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After the election

First slide

I am writing this at 9:15 p.m. Nov. 7, 2020 — four days after the election.  Earlier today, Joe Biden was declared the winner of the Presidential Election. This news left some feeling exuberant, others feeling dismayed, and many glad to have some sort of resolution after a week of uncertainty. Though questions remain as to whether there truly is a resolution at this stage or whether a prolonged legal dispute is still on the horizon.  Regardless, one thing is true — there is nothing more we can do to impact the election. Our ballots have been cast and we must focus on moving forward. How can we best do this in a positive way?

Choose what you do with your time

For the last few days, many of us, myself included, have spent significantly more time in front of the television or online tracking the latest developments and updates on the election. While this is completely understandable, we also must consider the importance of balance. No matter the outcome of the election, there are still only 24 hours in a day. And we cannot simultaneously do two things at once. If we choose to go to the gym after work, we cannot also meet a friend for dinner at the same time. Both options are good, but we must choose one or the other. We cannot say yes to everything. Likewise, if we have been completely engrossed with the election this week, we may have chosen to spend time following the state-by-state updates rather than spend time connecting with friends or family. We must consider what we want to prioritize. If we have been spending more time with the remote control or our smartphones than with our families, we need to begin to disengage with the constant coverage of the election and instead focus on the people God has placed in our lives.

Focus on what you can do now

After a campaign filled with discord and animosity, there are wounds and division in our nation that need to heal. This would be true regardless of what candidate or party won the election. In many cases, we likely have found ourselves frustrated, angry, concerned or confused during the past months. But rather than dwell on things that are out of our control, we can look at the ways in which we can make a positive difference in our community. No matter who is in the White House, there are people who don’t have enough food to eat in our community. We can work to feed the hungry by volunteering to coordinate a food drive or working at a food pantry. Regardless of what party controls the House or Senate, there are people in our parishes and neighborhoods who are isolated, lonely or depressed. There are women experiencing crisis pregnancies. We can help comfort the afflicted by reaching out to those who are alone or supporting a pregnancy support ministry. Rather than allow ourselves to become increasingly frustrated by the actions of others or by those things outside of our control, we can choose to see the opportunity to do good that exists in front of us. By striving to show the love of Christ to those around us, we can promote healing and an increase in dignity and respect in our communities.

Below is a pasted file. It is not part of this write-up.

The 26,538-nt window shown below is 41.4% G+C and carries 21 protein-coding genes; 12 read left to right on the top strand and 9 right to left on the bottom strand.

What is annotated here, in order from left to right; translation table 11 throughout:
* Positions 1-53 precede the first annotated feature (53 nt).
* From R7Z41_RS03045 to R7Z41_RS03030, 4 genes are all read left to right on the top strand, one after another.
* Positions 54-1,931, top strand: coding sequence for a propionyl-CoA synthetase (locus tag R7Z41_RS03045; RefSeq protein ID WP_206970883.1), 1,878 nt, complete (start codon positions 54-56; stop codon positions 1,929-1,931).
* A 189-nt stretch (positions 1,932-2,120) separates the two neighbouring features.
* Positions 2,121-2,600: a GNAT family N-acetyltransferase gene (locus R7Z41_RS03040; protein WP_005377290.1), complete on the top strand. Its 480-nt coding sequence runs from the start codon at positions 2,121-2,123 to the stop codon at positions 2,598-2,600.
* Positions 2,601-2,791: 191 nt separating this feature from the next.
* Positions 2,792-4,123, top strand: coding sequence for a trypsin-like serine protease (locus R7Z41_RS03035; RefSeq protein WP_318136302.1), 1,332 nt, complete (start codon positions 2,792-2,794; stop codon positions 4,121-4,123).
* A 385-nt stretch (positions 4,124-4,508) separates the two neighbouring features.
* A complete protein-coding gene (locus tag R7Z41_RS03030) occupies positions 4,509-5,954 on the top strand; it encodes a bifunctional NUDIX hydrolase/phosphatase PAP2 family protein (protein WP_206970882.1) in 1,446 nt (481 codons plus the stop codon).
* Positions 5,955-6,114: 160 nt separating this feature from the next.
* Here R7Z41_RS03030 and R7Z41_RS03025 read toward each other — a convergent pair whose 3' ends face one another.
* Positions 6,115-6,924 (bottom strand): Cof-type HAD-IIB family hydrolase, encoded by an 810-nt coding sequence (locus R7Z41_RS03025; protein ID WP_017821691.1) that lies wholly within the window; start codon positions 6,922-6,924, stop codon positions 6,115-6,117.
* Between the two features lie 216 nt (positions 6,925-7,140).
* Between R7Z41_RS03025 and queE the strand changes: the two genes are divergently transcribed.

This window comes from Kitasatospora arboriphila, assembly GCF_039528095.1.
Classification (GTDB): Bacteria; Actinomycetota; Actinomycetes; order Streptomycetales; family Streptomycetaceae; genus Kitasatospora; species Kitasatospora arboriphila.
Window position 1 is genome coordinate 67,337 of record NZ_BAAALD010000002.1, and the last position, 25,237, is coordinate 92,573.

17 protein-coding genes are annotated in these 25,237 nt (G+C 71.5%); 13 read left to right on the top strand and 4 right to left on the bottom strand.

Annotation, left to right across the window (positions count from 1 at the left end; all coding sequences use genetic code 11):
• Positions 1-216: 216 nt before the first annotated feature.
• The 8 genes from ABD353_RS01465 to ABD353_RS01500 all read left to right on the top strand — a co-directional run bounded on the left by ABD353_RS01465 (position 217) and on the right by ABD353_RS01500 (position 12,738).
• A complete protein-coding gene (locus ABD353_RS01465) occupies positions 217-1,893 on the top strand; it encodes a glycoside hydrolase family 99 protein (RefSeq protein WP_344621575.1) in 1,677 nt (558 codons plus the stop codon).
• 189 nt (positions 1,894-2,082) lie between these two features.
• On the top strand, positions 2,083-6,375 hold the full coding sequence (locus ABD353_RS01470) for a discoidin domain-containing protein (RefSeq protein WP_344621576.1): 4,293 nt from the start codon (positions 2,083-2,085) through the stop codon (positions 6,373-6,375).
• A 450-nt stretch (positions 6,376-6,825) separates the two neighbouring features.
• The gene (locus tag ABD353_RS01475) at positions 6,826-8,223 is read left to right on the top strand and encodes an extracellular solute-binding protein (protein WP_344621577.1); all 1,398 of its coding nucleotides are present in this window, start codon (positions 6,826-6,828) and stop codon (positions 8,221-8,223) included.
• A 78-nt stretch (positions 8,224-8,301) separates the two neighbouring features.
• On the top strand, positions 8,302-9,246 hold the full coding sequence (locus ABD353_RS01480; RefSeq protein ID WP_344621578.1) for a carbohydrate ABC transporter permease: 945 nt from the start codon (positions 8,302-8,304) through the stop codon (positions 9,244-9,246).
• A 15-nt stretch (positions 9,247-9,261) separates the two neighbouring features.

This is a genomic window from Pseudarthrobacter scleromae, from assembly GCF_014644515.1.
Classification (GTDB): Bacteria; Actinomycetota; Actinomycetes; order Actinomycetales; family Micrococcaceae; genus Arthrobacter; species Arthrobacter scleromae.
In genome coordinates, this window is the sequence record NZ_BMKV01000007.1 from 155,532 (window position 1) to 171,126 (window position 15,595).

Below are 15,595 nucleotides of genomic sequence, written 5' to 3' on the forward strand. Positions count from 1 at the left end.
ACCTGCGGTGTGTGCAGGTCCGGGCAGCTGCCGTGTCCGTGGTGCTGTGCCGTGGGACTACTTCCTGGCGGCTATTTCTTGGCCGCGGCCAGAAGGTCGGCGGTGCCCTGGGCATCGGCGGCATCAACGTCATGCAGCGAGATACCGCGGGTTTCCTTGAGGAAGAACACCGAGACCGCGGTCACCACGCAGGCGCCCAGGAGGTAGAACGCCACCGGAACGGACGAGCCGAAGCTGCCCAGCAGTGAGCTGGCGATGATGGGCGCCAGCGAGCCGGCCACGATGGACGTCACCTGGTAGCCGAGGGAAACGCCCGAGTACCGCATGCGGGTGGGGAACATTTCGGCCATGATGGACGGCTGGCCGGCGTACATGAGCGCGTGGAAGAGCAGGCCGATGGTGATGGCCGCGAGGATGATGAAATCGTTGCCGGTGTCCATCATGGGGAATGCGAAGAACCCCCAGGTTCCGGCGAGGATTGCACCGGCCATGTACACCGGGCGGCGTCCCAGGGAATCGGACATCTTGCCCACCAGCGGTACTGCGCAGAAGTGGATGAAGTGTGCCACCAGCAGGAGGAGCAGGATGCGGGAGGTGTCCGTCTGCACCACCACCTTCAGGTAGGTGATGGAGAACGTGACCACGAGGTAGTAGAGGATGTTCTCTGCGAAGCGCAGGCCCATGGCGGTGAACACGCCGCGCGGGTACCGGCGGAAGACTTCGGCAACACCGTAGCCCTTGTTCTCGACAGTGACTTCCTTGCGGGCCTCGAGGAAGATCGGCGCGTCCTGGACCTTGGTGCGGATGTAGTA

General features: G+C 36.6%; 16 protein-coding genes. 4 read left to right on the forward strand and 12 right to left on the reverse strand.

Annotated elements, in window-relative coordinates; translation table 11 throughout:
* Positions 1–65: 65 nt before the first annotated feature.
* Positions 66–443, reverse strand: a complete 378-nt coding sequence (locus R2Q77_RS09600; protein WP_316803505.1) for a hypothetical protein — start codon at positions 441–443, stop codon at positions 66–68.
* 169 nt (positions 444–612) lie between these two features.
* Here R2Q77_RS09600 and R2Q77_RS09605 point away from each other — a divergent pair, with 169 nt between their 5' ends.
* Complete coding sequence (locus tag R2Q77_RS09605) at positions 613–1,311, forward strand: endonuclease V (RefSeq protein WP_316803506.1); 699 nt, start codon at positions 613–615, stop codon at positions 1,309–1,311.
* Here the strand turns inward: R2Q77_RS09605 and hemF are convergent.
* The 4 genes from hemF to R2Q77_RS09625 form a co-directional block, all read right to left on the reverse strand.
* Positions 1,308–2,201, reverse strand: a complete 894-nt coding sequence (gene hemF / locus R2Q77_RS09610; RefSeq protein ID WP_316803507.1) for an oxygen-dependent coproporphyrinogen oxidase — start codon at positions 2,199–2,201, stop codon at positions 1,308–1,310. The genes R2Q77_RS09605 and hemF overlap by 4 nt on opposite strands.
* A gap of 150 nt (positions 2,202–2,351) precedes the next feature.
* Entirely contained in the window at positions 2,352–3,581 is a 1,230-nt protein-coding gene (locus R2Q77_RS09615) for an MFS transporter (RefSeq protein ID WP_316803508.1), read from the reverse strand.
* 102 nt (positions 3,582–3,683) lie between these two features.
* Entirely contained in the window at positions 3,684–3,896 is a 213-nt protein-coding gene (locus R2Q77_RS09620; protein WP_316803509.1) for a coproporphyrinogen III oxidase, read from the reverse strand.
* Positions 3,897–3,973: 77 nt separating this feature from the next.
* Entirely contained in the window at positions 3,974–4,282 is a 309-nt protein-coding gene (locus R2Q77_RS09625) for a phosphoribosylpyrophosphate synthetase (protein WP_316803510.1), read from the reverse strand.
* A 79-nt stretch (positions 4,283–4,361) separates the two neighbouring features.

Horne director of clinical services for diocesan Catholic Charities.

Find out more

To make a teletherapy appointment with a Catholic Charities counselor, call 703/859-3147 or 703/447-9402.

© Arlington Catholic Herald 2020